military schools

How Do Military Schools Work?

By: David Bolthouse | 10 Comments


Military high schools, also known as military academies or military preparatory schools, are institutions that combine a traditional academic curriculum with military-style discipline, leadership development, and physical training. They are designed to prepare students for college, military service, or careers in various fields. Here’s a general overview of how they work:

  • Admission and Enrollment: Just like any other school, military high schools have admission requirements. Prospective students may need to provide academic transcripts, letters of recommendation, undergo interviews, and in some cases, take entrance exams.

  • Academic Curriculum: Students are required to take core academic classes such as mathematics, science, history, and English. Many military high schools also offer Advanced Placement (AP) courses and other college-preparatory classes.

  • Military Training: In addition to academic classes, students receive instruction in military disciplines. This might include classes in leadership, military history, and basic drills. Physical fitness is emphasized, with regular physical training sessions.

  • Uniforms: Students typically wear military-style uniforms, which foster a sense of discipline, unity, and pride. The specifics of the uniform will vary by school.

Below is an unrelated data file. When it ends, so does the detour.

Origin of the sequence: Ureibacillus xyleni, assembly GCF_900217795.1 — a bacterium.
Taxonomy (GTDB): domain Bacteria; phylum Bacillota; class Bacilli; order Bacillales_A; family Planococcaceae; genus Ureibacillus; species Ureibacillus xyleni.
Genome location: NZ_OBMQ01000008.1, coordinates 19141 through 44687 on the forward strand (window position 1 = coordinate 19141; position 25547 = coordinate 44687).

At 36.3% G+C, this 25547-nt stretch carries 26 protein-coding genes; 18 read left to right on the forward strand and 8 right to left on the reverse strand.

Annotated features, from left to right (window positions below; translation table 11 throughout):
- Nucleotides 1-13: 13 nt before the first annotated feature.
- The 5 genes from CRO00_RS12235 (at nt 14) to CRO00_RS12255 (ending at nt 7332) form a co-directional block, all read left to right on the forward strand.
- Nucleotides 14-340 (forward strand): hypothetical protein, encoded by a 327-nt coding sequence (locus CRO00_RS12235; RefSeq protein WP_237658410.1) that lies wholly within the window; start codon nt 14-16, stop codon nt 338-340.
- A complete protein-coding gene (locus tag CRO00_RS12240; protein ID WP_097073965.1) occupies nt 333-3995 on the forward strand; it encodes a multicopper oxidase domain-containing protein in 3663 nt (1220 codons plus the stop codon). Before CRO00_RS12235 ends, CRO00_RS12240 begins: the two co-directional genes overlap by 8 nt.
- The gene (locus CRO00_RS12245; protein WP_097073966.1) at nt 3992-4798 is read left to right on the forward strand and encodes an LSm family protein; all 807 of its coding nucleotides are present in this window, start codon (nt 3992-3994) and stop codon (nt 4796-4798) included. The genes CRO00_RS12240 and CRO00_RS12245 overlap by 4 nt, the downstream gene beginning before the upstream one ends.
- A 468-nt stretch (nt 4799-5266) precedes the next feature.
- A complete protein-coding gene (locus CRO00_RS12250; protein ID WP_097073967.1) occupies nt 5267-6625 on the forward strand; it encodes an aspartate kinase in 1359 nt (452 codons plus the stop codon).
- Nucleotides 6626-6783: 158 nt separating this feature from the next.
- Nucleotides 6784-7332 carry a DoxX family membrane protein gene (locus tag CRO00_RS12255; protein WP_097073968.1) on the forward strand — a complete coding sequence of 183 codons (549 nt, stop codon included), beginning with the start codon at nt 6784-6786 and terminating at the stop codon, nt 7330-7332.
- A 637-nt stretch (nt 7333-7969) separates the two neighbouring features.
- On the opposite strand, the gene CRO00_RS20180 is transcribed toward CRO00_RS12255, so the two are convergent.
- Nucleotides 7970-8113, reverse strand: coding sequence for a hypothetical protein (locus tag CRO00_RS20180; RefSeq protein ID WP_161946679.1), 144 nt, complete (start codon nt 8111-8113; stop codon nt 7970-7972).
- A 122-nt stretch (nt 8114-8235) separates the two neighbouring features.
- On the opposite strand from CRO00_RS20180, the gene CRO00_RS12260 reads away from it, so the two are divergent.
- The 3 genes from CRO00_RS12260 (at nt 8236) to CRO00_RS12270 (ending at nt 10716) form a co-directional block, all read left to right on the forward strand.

• Rank System: Much like in the actual military, students can achieve ranks based on their performance, leadership capabilities, and length of time at the school. This rank system often plays a role in student governance and helps establish a hierarchy of responsibility among the students.

  • Structured Environment: Days at a military high school are typically very structured, with set times for waking up, meals, classes, drills, study periods, and lights out.

  • Character and Leadership Development: These schools often emphasize character education and leadership development, teaching students values such as integrity, honor, and responsibility.

  • Extracurricular Activities: Just like traditional high schools, military high schools offer extracurricular activities. This might include sports, clubs, and other groups. Some also have specialized teams like drill teams or rifle teams.

  • Post-Graduation Paths: Graduates of military high schools may choose a variety of paths. Some opt to attend civilian colleges or universities, while others may pursue appointments to senior military academies (like the U.S. Military Academy at West Point or the Naval Academy at Annapolis). Others might enlist in the military or pursue civilian careers.

  • JROTC and ROTC: Some military high schools have a Junior Reserve Officers’ Training Corps (JROTC) program, which offers additional leadership training and prepares students for potential future service as officers in the military. Some graduates might also choose to participate in the Reserve Officers’ Training Corps (ROTC) in college.

It’s worth noting that while military high schools instill discipline and structure, they are not correctional institutions or solutions for troubled youth. Parents and guardians interested in sending their children to a military high school should research individual institutions to ensure they align with their educational and developmental goals for their children.

Length of Military School

Military high schools, typically follow the same four-year high school curriculum as regular high schools, covering grades 9-12. Thus, they typically last for four years.

However, there are some variations: